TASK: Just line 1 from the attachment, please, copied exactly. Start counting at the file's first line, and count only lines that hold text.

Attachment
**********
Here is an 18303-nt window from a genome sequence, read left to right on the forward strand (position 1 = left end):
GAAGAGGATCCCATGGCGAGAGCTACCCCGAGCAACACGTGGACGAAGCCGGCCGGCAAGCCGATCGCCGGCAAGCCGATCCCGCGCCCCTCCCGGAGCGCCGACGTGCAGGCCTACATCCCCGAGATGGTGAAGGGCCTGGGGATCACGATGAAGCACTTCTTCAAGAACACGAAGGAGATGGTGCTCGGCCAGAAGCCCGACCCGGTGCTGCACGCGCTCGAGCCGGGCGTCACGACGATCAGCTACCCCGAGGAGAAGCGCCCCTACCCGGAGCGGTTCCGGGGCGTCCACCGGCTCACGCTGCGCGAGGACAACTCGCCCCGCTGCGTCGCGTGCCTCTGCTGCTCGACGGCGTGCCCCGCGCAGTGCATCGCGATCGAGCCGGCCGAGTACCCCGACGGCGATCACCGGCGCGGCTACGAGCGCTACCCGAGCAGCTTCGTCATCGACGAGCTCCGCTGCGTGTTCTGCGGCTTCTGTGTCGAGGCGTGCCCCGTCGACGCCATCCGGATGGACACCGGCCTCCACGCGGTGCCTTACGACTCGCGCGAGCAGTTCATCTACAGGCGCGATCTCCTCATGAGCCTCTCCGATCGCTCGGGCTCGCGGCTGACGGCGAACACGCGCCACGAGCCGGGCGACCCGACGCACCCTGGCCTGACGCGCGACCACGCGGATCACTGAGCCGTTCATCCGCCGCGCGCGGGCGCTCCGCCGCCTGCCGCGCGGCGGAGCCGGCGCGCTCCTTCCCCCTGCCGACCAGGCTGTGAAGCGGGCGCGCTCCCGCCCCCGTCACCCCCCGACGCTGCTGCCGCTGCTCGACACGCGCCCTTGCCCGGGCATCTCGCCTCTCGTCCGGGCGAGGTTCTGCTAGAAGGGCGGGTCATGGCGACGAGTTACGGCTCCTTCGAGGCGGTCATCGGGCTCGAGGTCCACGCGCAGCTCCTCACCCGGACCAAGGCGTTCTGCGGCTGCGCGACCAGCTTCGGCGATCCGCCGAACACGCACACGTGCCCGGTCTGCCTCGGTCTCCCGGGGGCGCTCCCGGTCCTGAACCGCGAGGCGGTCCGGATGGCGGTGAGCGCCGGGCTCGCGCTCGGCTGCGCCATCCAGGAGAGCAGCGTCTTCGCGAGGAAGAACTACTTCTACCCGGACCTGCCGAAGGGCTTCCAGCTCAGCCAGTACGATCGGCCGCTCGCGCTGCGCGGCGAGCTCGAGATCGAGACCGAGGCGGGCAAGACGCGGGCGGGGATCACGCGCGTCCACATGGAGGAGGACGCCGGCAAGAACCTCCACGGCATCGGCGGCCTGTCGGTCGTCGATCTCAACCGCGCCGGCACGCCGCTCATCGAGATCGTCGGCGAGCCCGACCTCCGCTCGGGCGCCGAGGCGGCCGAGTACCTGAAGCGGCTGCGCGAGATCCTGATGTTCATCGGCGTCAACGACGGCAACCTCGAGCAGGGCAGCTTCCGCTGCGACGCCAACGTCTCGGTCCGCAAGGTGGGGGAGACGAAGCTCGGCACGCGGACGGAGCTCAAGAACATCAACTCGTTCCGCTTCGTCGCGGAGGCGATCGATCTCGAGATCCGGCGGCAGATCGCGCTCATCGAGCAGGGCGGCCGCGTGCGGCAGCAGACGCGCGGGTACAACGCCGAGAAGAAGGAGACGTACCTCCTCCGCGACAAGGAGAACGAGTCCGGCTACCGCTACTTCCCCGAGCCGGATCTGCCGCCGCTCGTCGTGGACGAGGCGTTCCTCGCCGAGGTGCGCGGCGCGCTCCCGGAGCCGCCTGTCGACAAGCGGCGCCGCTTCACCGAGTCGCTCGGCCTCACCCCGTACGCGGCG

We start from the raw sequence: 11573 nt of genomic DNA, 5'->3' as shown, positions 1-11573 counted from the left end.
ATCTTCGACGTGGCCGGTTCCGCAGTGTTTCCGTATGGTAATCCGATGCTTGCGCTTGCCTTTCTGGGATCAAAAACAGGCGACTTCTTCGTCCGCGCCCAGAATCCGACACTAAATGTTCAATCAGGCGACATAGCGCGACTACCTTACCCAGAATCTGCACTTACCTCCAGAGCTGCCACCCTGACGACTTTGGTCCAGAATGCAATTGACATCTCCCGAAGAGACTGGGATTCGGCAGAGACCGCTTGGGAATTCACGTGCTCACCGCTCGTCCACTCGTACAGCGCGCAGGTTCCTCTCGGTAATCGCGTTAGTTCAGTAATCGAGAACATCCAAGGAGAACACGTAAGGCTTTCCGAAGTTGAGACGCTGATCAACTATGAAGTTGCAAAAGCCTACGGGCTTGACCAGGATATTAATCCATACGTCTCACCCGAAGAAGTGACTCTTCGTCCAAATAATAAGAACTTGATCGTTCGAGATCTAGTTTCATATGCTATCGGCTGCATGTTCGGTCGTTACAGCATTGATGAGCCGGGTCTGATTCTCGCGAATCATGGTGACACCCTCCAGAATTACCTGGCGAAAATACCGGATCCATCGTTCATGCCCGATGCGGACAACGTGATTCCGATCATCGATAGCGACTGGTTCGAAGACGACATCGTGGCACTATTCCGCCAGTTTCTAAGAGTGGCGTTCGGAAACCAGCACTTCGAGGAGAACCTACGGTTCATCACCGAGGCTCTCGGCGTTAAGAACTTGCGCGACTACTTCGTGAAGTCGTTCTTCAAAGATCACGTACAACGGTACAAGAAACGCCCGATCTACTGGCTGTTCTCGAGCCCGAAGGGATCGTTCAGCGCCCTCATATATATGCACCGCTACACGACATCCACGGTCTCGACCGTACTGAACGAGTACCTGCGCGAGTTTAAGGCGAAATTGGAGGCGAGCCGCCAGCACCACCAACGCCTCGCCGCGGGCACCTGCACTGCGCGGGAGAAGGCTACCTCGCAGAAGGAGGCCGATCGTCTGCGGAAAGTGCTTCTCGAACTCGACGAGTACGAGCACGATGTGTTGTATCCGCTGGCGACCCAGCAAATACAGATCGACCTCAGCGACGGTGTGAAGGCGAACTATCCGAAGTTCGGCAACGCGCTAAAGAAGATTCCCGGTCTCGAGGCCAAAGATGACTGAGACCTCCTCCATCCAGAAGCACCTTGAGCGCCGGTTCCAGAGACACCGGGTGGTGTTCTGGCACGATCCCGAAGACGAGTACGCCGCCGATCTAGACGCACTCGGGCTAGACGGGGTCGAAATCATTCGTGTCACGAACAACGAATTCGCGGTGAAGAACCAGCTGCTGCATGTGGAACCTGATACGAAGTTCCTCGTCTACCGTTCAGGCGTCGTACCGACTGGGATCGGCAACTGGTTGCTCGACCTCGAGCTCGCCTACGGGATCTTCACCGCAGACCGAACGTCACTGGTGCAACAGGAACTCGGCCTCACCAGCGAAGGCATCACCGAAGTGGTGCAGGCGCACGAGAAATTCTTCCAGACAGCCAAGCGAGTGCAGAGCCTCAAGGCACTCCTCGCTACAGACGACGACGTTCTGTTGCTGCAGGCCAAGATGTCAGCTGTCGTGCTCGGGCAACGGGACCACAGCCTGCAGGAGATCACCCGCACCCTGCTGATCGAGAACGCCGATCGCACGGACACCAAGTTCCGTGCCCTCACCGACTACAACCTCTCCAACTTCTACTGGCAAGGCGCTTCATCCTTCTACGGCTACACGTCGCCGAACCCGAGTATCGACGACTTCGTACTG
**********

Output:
Here is an 18303-nt window from a genome sequence, read left to right on the forward strand (position 1 = left end):